Monday, October 6, 2014

Singing to End Stigma

This week, forget the ice bucket challenge and think karaoke!

My son has bipolar disorder. Note: he is not bipolar. He has a serious mental illness, which he prefers to define as a "mental difference." But he wants the same things any kid his age wants: friends, a chance to score a goal on the soccer field, good grades, top rankings in Halo. With the right treatments and supports, he’s been given a chance to reach those goals.

“If people meet me first and get to know me, then they find out later about the bipolar, it’s no big deal,” he told me when I asked him how stigma affected him personally. “But when they hear bipolar first, they think, ‘Oh no! He’s a bad kid!’ And I have to work that much harder, if I get a chance at all.”

In a series of “mom chats” with my friend Janine Francolini of the Flawless Foundation, I asked mental health advocate Ross Szabo, who manages his bipolar disorder successfully, what he would tell my son about living with mental illness. You can watch his response here. Ross stressed the importance of self-compassion. I think he’s right: above all else, people who struggle with mental illness (or as my son likes to call it, mental “differences,”), have to develop a lot of compassion for themselves, because they often don’t get compassion from others. And as his mother, I can attest to the fact that parents don’t get much compassion either: when your child is in a psychiatric hospital, no one brings you a casserole.

One depressing fact: even though anti-stigma campaigns have made people more aware that mental illness is a brain disease, those campaigns have thus-far failed to budge the stigma meter long term. I think that both stigma and the resultant discrimination against people who have mental illness are the direct consequences of our society’s inhumane decision to replace mental institutions with another, worse kind of institution: prison. Treating people who have mental illness by sending them to prison, or even to “mental health court,” reinforces the idea that mental illness is a choice or a character flaw. We would never treat people who had a cancer diagnosis by sending them to jail.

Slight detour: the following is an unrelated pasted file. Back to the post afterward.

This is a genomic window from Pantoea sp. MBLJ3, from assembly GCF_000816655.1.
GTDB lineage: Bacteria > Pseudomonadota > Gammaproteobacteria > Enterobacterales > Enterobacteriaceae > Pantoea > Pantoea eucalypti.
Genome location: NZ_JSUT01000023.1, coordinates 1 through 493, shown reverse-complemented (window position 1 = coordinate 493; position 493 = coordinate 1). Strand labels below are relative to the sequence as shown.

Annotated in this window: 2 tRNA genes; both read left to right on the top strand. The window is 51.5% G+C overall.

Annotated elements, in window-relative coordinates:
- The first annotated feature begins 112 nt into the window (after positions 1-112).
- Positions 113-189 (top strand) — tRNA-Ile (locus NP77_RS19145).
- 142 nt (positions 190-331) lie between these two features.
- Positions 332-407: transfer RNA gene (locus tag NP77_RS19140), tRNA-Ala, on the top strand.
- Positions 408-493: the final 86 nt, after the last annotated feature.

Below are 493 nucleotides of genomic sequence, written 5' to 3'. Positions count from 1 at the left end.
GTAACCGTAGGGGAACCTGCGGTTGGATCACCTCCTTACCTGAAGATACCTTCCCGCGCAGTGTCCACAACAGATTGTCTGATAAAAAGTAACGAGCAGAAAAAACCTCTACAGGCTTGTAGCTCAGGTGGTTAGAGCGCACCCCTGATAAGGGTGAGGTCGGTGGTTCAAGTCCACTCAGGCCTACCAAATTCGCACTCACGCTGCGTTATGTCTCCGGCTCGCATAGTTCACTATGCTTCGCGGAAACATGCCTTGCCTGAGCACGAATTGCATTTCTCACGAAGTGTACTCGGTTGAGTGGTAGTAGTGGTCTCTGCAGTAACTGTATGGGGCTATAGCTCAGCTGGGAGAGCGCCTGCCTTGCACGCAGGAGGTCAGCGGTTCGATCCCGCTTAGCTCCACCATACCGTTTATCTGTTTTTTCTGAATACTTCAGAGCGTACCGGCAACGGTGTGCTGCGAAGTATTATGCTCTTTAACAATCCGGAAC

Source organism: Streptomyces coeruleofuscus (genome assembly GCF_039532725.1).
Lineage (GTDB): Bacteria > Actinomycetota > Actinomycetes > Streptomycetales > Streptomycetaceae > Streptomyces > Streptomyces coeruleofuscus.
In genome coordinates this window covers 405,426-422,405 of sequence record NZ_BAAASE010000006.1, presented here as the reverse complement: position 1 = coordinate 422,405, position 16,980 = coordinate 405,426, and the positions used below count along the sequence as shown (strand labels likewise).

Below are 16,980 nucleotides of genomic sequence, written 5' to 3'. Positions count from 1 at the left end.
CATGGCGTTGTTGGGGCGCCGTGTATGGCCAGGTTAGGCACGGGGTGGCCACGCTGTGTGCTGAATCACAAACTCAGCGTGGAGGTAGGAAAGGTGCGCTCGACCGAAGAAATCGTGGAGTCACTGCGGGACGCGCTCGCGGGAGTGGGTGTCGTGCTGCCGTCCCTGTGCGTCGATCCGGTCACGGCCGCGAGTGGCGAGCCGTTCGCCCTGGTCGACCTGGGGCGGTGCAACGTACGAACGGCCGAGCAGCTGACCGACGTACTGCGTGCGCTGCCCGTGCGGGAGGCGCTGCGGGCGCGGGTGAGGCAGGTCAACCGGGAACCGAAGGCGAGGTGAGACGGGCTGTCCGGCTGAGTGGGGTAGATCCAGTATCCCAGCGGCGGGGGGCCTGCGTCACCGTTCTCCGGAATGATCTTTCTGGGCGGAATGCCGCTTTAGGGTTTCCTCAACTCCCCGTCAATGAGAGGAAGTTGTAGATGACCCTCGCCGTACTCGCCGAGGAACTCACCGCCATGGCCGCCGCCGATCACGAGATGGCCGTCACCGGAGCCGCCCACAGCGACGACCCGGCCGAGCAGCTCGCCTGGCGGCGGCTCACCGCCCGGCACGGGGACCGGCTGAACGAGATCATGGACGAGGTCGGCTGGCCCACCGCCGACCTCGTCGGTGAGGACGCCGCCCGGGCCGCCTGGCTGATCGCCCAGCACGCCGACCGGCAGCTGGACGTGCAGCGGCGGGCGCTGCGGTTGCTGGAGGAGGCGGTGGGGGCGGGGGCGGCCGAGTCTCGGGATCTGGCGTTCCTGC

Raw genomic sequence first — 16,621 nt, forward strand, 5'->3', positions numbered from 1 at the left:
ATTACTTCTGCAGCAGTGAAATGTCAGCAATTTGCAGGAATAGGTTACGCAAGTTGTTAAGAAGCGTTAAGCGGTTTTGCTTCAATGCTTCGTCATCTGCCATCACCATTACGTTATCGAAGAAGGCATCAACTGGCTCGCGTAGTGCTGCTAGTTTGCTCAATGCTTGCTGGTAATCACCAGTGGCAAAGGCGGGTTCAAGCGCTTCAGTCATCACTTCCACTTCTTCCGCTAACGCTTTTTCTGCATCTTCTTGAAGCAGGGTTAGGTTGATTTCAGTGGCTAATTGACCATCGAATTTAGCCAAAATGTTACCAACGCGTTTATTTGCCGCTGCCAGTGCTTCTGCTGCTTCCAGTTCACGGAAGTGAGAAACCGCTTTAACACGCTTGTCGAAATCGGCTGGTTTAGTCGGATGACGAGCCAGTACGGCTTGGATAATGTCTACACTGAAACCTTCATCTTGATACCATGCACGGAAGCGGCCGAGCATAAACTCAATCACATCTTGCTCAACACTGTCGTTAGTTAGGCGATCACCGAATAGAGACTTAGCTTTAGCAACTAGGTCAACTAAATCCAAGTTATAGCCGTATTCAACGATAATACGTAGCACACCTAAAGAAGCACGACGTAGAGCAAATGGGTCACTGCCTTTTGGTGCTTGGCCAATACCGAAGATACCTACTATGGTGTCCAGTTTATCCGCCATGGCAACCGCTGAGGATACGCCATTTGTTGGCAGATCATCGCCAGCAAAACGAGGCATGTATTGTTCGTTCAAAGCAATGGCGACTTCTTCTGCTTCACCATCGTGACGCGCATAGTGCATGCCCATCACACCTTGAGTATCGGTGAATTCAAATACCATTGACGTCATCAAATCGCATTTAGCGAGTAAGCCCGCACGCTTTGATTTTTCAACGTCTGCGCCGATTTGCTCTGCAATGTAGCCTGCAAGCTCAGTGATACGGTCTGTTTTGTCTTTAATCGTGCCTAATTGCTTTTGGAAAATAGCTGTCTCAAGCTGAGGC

A few months ago, the ALS ice bucket challenge was all over my Facebook feed. I was challenged, and I refused to participate. Not because I’m afraid of a little cold water (I will neither confirm nor deny that I have occasionally enjoyed a post-hike au naturel dip in some of Idaho’s lovely and bracing alpine lakes). Not because I don’t think that ALS is a serious disease that deserves our attention, or that I shouldn’t personally contribute to the cause.
My book The Price of Silence about parenting a
child with mental illness is available at
independent bookstores like Iconoclast Books.

I didn’t contribute because you never see things like ice bucket challenges for mental illness, to fund treatment before tragedy. But this week, my kids and I decided to participate in the Children’s Mental Health Network Karaoke Challenge, issued by Linette Murphy, a fellow mom and advocate. I am fortunate to call Scott Bryant-Comstock, CHM Network director, a friend, and I have been honored to participate in a series of dialogues about HR 3717 and how we can fix our broken mental healthcare system.

I’m also planning to use every social media channel I can this week to join my friends in fighting stigma. “When it comes to mental health, silence is not golden.” This is the theme of a story-sharing, stigma-busting campaign led by the International Bipolar Foundation and other groups to fight the stigma that affects people who have mental illness. Starting Monday, October 6, use the hashtags #BustTheStigma and #SayItForward to share your stories of living with mental illness and working toward mental health. 
Because the Price of Silence is still far too high for children, families, and communities.

1 comment:

Nikole said...

No Halo. The more violence a child sees growing up, the more it is that that child will be violent when s/he grows up, regardless of their mental state otherwise! Read your article in this month's Psychology Today; it sounds like your son is ALSO very bright; I hope he's given an opportunity to shine in life =)